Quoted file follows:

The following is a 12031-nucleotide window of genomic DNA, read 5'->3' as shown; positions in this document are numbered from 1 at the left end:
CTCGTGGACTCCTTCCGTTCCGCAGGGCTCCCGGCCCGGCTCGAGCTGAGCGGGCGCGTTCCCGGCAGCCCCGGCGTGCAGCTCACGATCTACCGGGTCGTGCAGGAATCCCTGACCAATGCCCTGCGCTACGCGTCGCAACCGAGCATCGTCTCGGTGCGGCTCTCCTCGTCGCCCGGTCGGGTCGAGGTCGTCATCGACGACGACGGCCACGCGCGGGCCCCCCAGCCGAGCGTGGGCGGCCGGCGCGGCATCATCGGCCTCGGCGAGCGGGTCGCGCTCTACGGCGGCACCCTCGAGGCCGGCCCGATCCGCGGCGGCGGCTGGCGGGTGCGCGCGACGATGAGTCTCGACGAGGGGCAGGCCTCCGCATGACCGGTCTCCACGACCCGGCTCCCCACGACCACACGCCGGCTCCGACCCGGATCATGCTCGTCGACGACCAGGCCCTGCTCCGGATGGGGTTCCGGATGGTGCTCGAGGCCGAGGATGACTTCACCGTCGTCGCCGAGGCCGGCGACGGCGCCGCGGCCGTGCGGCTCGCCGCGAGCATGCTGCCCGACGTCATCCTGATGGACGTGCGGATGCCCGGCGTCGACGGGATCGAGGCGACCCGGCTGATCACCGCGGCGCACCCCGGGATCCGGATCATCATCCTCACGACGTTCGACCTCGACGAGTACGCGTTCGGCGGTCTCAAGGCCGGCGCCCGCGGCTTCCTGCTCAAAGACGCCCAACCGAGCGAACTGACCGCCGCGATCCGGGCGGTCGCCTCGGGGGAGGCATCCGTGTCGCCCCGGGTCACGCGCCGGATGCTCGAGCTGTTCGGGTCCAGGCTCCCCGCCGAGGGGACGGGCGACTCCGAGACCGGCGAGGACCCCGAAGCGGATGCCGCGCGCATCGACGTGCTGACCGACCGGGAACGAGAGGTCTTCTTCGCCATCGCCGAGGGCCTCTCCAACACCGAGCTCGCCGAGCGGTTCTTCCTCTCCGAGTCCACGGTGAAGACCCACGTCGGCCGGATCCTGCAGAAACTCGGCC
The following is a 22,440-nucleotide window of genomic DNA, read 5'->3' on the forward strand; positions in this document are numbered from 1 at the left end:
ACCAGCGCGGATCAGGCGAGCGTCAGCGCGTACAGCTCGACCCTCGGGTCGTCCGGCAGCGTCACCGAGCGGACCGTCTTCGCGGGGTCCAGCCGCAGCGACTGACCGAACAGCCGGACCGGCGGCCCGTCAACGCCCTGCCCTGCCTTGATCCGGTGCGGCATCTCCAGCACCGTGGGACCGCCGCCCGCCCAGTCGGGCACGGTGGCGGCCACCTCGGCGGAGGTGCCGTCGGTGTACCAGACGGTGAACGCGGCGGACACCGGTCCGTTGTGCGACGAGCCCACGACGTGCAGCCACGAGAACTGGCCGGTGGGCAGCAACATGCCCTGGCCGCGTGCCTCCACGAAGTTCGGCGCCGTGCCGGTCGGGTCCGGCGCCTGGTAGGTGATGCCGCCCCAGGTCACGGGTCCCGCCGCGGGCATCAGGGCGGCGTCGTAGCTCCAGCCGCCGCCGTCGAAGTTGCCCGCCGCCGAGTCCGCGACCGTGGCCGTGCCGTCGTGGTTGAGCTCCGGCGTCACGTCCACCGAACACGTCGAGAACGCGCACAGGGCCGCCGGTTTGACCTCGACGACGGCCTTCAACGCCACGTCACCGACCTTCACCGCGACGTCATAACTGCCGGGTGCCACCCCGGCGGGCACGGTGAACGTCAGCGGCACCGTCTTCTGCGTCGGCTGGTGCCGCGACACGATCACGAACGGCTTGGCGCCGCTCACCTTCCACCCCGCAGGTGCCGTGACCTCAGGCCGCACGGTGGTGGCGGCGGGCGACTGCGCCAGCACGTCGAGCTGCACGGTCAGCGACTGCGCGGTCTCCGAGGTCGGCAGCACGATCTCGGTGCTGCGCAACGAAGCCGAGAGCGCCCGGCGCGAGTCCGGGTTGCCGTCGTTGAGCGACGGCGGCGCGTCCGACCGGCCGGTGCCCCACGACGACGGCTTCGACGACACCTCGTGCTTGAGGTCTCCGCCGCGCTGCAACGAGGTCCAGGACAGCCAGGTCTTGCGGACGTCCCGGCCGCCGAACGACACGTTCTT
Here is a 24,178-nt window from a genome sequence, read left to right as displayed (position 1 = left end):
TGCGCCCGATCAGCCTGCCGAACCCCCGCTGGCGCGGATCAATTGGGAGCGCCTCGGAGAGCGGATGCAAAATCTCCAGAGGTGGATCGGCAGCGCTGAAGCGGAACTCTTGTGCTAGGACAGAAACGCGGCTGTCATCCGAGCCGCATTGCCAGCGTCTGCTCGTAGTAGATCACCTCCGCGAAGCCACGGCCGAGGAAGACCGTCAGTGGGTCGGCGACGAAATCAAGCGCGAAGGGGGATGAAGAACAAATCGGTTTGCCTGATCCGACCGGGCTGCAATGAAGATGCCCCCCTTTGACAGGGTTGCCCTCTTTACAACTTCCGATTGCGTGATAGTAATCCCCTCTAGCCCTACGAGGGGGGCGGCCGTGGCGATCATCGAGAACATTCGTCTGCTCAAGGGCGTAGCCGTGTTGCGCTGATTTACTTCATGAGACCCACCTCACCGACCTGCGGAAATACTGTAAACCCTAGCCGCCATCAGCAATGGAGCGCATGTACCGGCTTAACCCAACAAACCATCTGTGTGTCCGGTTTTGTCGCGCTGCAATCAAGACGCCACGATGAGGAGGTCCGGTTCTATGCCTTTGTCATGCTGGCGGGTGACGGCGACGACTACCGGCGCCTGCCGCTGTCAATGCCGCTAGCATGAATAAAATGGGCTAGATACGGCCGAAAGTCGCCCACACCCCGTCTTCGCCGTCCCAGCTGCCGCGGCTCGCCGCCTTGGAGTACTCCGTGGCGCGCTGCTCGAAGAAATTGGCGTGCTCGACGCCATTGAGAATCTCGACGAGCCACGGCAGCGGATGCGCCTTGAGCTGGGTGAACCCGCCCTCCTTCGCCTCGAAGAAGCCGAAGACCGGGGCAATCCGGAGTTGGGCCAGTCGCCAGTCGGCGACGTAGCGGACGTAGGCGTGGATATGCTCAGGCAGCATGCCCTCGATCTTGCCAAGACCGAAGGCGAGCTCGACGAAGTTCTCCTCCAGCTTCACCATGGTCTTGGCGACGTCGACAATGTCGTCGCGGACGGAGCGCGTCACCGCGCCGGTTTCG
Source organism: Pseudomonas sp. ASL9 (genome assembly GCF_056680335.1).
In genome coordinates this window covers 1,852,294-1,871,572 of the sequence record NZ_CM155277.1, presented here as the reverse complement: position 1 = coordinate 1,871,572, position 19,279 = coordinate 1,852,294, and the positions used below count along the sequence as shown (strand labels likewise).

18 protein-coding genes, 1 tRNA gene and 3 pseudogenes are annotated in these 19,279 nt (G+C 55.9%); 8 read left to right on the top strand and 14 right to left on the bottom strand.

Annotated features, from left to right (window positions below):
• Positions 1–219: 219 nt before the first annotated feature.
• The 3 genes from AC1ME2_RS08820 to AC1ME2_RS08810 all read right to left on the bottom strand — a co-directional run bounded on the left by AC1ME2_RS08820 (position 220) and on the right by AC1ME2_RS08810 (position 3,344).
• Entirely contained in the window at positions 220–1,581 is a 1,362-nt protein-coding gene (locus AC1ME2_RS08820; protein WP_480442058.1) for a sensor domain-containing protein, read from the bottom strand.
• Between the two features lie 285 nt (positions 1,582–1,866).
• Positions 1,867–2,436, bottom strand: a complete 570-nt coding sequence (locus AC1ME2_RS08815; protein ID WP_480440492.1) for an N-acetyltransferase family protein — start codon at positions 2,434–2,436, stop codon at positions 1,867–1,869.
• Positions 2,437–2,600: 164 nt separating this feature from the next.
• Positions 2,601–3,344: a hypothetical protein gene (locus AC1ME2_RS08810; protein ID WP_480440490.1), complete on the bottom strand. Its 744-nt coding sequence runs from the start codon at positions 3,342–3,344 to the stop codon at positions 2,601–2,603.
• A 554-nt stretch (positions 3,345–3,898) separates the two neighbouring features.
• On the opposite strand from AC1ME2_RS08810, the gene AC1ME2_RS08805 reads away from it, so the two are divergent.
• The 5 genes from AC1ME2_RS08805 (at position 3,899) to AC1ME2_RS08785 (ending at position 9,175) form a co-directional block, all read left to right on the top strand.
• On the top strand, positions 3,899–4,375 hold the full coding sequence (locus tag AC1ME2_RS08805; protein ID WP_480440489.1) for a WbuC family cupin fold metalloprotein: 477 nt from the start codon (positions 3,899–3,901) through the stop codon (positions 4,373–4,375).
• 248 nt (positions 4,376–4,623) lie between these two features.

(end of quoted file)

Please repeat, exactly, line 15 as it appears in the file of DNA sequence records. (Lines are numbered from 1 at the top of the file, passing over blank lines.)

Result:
• Positions 1,867–2,436, bottom strand: a complete 570-nt coding sequence (locus AC1ME2_RS08815; protein ID WP_480440492.1) for an N-acetyltransferase family protein — start codon at positions 2,434–2,436, stop codon at positions 1,867–1,869.